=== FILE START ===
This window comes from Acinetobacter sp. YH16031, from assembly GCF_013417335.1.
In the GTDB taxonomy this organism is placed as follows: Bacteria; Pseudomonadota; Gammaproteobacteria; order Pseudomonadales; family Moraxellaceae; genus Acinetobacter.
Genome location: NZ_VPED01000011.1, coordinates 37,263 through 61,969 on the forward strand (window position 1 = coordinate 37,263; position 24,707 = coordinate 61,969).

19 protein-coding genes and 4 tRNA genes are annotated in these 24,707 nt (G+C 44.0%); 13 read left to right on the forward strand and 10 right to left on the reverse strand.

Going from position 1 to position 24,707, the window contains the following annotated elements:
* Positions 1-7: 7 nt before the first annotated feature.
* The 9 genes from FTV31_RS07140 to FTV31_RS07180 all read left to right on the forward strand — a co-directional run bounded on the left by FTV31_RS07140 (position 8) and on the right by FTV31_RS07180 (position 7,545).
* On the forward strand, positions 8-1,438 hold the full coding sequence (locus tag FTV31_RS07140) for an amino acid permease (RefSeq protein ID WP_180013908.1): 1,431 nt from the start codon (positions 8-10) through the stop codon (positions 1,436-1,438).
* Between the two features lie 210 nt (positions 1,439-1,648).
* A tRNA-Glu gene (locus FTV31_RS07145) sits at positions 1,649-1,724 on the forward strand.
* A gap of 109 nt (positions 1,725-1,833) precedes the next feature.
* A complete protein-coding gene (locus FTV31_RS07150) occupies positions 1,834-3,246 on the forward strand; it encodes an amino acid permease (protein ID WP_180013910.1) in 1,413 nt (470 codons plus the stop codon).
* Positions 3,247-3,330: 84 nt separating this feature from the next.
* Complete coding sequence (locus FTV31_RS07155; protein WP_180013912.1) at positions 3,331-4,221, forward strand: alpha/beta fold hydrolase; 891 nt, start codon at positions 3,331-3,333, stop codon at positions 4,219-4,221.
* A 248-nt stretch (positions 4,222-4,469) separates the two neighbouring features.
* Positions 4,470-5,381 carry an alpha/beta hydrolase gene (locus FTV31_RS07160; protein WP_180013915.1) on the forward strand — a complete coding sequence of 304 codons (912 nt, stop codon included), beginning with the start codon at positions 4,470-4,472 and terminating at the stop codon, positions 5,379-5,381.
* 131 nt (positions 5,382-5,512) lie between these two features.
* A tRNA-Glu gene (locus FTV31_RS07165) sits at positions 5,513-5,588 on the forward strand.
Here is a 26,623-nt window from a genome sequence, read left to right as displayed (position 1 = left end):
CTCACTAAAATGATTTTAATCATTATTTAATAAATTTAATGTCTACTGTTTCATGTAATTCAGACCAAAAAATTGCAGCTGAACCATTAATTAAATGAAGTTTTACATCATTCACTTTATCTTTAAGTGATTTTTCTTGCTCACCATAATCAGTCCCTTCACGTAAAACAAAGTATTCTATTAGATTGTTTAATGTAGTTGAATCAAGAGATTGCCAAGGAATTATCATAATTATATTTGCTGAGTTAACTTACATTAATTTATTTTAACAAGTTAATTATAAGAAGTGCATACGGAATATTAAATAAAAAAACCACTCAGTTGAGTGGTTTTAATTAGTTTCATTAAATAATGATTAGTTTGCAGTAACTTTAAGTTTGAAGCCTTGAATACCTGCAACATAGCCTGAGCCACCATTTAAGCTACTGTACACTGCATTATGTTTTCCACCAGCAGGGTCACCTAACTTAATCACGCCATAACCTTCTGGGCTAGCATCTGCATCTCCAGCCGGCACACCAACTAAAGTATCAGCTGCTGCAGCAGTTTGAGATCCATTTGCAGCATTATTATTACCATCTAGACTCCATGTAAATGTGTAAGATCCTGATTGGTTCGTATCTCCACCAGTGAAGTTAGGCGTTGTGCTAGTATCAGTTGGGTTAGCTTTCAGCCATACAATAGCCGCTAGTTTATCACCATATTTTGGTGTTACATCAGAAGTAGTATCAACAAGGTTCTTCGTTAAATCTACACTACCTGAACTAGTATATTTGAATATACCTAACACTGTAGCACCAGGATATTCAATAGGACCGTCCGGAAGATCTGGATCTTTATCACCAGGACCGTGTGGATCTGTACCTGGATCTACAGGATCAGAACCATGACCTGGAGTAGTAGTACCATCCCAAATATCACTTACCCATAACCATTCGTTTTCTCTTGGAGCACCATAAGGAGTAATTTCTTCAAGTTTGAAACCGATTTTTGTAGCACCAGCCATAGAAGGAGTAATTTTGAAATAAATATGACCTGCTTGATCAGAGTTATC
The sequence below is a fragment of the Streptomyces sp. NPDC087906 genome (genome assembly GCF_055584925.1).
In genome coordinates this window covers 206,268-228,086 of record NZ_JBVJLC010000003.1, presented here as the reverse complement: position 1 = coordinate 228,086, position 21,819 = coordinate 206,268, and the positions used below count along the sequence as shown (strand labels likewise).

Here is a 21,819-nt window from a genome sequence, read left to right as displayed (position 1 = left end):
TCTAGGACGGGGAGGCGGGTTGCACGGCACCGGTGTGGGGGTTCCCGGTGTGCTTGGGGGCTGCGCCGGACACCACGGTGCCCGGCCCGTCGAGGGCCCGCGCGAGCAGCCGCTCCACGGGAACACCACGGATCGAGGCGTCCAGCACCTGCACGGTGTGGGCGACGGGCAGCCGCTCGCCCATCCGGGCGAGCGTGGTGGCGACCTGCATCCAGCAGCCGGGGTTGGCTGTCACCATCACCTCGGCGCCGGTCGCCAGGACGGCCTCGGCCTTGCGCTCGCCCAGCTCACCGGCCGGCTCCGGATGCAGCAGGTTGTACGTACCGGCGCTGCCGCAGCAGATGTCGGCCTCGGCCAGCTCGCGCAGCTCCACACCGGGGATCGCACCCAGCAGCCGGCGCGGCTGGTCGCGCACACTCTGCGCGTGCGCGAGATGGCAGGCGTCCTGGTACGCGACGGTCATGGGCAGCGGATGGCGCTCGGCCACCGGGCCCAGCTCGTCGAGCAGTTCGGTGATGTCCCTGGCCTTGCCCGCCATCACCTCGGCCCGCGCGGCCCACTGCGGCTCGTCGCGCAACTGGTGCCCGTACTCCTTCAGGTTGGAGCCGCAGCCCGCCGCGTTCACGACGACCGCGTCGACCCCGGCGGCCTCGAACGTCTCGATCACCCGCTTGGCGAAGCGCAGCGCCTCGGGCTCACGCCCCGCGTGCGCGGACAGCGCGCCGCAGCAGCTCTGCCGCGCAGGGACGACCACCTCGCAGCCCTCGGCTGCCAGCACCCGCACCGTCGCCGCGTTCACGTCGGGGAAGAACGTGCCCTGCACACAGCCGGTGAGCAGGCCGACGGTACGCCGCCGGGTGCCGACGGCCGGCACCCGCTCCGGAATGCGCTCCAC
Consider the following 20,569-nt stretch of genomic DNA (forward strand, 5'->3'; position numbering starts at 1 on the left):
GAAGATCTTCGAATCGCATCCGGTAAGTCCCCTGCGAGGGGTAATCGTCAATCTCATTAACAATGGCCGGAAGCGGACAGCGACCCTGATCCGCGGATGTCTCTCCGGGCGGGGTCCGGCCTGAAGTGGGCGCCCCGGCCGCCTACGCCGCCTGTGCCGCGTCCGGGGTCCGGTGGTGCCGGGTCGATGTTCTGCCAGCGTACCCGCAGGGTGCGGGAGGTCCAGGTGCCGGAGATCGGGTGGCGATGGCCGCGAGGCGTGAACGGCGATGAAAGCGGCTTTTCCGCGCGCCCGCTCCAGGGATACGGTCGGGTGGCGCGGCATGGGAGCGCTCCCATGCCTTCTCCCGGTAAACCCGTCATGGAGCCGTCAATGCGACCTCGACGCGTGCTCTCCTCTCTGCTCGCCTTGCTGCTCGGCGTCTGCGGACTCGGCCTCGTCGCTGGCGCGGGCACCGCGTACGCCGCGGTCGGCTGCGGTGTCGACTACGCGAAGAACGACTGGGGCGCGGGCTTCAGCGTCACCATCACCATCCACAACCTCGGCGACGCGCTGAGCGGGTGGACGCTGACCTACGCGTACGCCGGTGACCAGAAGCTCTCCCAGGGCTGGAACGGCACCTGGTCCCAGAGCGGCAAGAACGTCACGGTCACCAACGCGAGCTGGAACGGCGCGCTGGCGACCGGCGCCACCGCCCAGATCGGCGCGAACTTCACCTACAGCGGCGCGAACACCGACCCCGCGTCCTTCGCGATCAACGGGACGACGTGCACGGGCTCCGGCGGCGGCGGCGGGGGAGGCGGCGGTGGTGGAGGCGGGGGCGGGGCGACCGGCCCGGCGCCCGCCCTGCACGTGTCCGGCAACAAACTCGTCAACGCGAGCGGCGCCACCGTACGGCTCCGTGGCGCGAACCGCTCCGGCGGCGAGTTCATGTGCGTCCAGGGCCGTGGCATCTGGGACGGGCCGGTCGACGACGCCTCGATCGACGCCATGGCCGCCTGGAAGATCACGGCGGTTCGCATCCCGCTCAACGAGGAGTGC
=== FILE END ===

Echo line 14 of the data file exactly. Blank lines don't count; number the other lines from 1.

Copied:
* Complete coding sequence (locus FTV31_RS07155; protein WP_180013912.1) at positions 3,331-4,221, forward strand: alpha/beta fold hydrolase; 891 nt, start codon at positions 3,331-3,333, stop codon at positions 4,219-4,221.